Rio's poor 'terrorised' as police use 'big skull tanks' to storm slums

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The Independent US

The infamous black, tank-like vehicles emblazoned with the symbol of a skull and allegedly used by Rio de Janeiro's police force in the shooting of innocent people should be banned immediately before they bring more tragedy to some of the country's poorest communities, human rights groups say.

Amnesty International and a coalition of Brazilian human rights organisations say thecaveirão (big skull) is used endemically by the Batalhão de Operações Policiais Especiais (Bope), Rio's elite police force, to "terrorise" people in the city's favelas.

Rio police bought their first caveirão four years ago and now own 10 of the armour-plated military vehicles, which they claim are necessary to protect their officers in the fight against the drug traffickers who control many of the shanty towns.

A report launched yesterday by Amnesty contains a series of eyewitness accounts that claim the communities are suffering devastating effects from the force's military tactics.

One account says that Carlos Henrique, 11, was on his way home last July when police stormed his community of Vila do João in a caveirão, killing him with a shot to the head.

Two months later in Favela de Acari, residents reported that 17-year-old Michel Lima da Silva was also shot and killed by an officer from acaveirão. The young man's corpse was then hoisted on to the back of the vehicle and paraded around the streets. Money was demanded for the return of the body.

Between May and September last year, 11 people were killed in operations involving the vehicles, according to the report.

Despite the risk to people living in the favelas, residents claim the caveirões, which hold up to 12 armed officers each, continue regularly to enter the poor districts, firing at random on residential streets and broadcasting messages through loudspeakers fixed to the vehicle.

Some of these messages are"danger" warnings, and chilling broadcasts such as "we are here to take your souls" are routinely used, rights activists say. The sinister threat fits in with the grim-reaper imagery of the Bope logo, a skull crossed with two guns, which appears on the side of the vehicle.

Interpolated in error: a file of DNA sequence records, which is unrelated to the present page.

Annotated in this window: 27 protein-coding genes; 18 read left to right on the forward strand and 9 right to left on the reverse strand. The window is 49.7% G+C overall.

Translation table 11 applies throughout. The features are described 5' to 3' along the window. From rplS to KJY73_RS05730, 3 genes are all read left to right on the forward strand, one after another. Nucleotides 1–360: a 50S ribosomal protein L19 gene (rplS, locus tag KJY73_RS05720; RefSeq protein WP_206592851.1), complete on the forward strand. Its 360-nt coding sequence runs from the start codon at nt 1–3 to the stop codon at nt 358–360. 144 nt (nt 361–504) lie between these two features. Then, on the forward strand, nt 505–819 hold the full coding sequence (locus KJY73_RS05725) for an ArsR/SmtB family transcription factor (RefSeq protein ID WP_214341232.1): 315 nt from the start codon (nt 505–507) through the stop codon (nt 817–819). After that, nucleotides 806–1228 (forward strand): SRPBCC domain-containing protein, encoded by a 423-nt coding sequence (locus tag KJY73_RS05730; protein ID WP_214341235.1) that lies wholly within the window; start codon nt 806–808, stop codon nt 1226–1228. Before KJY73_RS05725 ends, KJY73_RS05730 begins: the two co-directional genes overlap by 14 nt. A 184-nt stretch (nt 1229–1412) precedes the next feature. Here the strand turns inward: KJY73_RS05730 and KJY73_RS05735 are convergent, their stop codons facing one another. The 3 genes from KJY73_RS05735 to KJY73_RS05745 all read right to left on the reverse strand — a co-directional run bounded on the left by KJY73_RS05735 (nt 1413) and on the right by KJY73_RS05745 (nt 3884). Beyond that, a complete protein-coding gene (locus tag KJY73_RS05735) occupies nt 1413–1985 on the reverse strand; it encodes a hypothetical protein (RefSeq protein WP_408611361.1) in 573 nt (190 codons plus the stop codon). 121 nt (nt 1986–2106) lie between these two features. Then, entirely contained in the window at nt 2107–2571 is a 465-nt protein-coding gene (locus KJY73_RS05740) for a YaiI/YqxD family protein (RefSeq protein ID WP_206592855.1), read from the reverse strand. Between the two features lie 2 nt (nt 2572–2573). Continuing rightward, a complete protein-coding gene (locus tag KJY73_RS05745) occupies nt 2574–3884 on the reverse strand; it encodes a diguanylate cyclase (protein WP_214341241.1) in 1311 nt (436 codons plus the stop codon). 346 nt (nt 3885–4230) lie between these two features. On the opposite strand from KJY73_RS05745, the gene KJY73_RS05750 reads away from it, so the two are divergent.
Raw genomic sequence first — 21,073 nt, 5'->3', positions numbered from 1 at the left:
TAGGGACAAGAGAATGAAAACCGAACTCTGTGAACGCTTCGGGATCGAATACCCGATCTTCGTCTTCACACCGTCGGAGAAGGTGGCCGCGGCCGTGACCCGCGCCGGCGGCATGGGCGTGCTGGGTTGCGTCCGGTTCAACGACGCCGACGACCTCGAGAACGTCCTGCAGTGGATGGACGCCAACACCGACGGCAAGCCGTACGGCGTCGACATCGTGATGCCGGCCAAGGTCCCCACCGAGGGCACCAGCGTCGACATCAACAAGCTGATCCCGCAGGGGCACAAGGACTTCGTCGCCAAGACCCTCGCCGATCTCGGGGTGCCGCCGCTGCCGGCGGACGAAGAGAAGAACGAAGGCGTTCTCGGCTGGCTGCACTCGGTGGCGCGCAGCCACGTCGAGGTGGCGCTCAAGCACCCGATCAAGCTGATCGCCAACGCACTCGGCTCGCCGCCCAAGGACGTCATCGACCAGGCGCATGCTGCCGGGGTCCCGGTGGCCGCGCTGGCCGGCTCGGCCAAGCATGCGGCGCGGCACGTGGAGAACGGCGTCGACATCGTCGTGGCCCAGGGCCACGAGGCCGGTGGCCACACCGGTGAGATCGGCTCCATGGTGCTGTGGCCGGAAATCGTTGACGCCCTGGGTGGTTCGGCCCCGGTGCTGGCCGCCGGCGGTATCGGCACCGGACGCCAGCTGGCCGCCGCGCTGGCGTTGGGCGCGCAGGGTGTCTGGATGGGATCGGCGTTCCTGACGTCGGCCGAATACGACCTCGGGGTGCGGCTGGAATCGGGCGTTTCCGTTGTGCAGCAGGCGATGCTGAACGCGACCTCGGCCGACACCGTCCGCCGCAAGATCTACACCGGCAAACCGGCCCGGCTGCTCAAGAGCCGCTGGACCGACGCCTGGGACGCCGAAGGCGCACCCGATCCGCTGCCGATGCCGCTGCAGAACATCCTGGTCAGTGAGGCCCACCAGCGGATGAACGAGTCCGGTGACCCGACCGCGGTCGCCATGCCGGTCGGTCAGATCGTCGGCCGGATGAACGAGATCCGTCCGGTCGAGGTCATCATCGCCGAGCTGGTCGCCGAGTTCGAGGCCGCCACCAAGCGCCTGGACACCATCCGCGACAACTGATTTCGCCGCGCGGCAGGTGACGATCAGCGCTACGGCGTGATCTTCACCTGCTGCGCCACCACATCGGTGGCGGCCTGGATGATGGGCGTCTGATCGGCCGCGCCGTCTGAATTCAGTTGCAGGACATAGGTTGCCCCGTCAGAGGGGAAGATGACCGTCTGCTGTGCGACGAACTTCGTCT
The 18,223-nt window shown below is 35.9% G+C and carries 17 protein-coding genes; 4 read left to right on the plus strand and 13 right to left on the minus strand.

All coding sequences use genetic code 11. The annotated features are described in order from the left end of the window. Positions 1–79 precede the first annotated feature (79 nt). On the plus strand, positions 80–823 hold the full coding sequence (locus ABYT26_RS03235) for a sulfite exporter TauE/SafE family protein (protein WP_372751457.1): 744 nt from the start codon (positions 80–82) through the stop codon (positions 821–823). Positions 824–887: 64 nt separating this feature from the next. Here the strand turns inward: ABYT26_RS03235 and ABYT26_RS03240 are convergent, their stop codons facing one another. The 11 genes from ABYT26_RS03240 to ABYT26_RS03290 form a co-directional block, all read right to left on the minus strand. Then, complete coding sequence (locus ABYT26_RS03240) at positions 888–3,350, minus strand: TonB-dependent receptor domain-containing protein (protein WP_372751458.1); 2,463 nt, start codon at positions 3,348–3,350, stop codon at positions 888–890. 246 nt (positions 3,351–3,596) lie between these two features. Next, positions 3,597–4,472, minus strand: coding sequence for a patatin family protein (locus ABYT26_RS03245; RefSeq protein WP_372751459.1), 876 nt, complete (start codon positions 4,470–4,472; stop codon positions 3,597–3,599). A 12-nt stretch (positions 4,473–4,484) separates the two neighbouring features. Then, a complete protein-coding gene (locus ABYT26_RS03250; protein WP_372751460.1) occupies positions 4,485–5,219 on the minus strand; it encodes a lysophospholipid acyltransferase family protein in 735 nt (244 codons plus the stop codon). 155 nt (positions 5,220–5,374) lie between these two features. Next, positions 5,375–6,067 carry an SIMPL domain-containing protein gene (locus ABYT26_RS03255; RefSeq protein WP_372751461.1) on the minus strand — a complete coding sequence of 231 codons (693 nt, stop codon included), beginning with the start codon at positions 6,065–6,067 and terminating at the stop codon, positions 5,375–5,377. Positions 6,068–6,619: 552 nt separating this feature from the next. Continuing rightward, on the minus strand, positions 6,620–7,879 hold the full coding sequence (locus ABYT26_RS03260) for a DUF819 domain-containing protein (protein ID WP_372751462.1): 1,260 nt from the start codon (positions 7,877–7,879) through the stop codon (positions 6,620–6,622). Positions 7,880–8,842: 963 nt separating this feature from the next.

The police "tank" has a turret that rotates 360 degrees as well as various shooting positions along the side. The vehicle weighs eight tons and is capable of speeds of 120mph.

Edilson Santos, the director of the arts centre in the community of Complexo da Maré, saidcaveirãos regularly arrive in the favela late at night: "Often I see mothers, children and other people running in fear. Everyone - young people, children, old people, artists - we are all so anxious about how unsafe this vehicle is."

Tim Cahill, the head Brazilian researcher for Amnesty International, said the report marked the launch of an international campaign to stop the use of the caveirão and also against other military tactics adopted by Rio's police. "By deploying a vehicle to aggressively and indiscriminately target whole communities, the authorities are using the caveirão as a tool of intimidation," he said. "The police have a legitimate right to protect themselves as they go about their work but they also have a duty to protect the communities they serve."

Mr Cahill also said that evidence collected by organisations such as the Institute of Religious Studies in Rio had suggested that the increase of police armour, was leading to an "arms race" with the drug gangs who were now looking for more and more sophisticated weaponry to use against the caveirão.

"Increasingly the community view of the police is one of terror," he added. "We hear that people are scared to leave their homes, that they are too frightened to send their children to school in case they get caught up in a shoot out."

According to Marcelo Freixo, a researcher for the Brazilian human rights organisation Global Justice, the caveirão has become a symbol of the failings of public security policies in Rio.

"It typifies the police's confrontational and divisive approach to Rio's public security crisis," he said. "Using violence to combat violence is fundamentally counter-productive. Not only does it lead to tragic deaths of innocent bystanders, but it does not solve the problems of escalating criminal violence in Rio de Janeiro."